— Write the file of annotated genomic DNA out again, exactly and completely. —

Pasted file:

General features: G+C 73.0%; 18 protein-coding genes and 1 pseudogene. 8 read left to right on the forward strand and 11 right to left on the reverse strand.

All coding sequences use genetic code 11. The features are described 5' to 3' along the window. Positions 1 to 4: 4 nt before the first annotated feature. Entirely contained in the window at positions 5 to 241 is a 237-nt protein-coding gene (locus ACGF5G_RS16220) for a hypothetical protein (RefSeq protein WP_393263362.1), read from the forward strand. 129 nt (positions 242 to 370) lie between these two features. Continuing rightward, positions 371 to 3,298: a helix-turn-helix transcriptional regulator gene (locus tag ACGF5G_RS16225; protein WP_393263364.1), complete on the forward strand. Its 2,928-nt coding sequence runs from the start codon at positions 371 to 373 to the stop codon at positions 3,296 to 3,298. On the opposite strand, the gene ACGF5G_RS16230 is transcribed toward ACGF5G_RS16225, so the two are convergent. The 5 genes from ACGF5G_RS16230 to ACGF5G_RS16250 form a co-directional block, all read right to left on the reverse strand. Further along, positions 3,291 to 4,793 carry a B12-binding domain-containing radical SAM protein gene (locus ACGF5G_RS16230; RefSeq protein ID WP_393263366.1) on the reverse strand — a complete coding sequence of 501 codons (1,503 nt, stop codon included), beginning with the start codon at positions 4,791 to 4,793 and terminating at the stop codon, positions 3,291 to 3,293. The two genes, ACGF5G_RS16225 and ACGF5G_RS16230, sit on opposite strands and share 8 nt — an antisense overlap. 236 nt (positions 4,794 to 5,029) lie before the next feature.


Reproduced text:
General features: G+C 73.0%; 18 protein-coding genes and 1 pseudogene. 8 read left to right on the forward strand and 11 right to left on the reverse strand.

All coding sequences use genetic code 11. The features are described 5' to 3' along the window. Positions 1 to 4: 4 nt before the first annotated feature. Entirely contained in the window at positions 5 to 241 is a 237-nt protein-coding gene (locus ACGF5G_RS16220) for a hypothetical protein (RefSeq protein WP_393263362.1), read from the forward strand. 129 nt (positions 242 to 370) lie between these two features. Continuing rightward, positions 371 to 3,298: a helix-turn-helix transcriptional regulator gene (locus tag ACGF5G_RS16225; protein WP_393263364.1), complete on the forward strand. Its 2,928-nt coding sequence runs from the start codon at positions 371 to 373 to the stop codon at positions 3,296 to 3,298. On the opposite strand, the gene ACGF5G_RS16230 is transcribed toward ACGF5G_RS16225, so the two are convergent. The 5 genes from ACGF5G_RS16230 to ACGF5G_RS16250 form a co-directional block, all read right to left on the reverse strand. Further along, positions 3,291 to 4,793 carry a B12-binding domain-containing radical SAM protein gene (locus ACGF5G_RS16230; RefSeq protein ID WP_393263366.1) on the reverse strand — a complete coding sequence of 501 codons (1,503 nt, stop codon included), beginning with the start codon at positions 4,791 to 4,793 and terminating at the stop codon, positions 3,291 to 3,293. The two genes, ACGF5G_RS16225 and ACGF5G_RS16230, sit on opposite strands and share 8 nt — an antisense overlap. 236 nt (positions 4,794 to 5,029) lie before the next feature.